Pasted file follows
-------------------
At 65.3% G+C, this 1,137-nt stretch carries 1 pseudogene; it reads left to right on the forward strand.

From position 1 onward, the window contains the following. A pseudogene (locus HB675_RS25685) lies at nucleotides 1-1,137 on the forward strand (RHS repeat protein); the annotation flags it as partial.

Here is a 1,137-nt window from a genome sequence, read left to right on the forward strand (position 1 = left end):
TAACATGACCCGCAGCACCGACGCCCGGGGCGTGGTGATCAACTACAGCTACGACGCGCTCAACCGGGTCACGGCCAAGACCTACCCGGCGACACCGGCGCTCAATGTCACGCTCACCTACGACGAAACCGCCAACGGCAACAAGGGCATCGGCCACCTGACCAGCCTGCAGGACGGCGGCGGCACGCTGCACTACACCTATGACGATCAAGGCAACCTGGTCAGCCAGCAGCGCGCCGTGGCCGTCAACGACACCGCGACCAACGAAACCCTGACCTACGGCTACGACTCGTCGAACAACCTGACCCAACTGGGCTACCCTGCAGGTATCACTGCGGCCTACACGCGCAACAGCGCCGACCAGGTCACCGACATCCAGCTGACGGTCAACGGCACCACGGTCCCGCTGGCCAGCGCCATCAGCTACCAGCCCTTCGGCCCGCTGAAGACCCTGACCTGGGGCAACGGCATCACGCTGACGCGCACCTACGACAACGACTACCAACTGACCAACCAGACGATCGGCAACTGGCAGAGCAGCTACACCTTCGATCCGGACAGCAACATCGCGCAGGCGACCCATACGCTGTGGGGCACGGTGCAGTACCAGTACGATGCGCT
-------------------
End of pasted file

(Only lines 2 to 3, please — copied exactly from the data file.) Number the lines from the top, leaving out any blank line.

From position 1 onward, the window contains the following. A pseudogene (locus HB675_RS25685) lies at nucleotides 1-1,137 on the forward strand (RHS repeat protein); the annotation flags it as partial.

Here is a 1,137-nt window from a genome sequence, read left to right on the forward strand (position 1 = left end):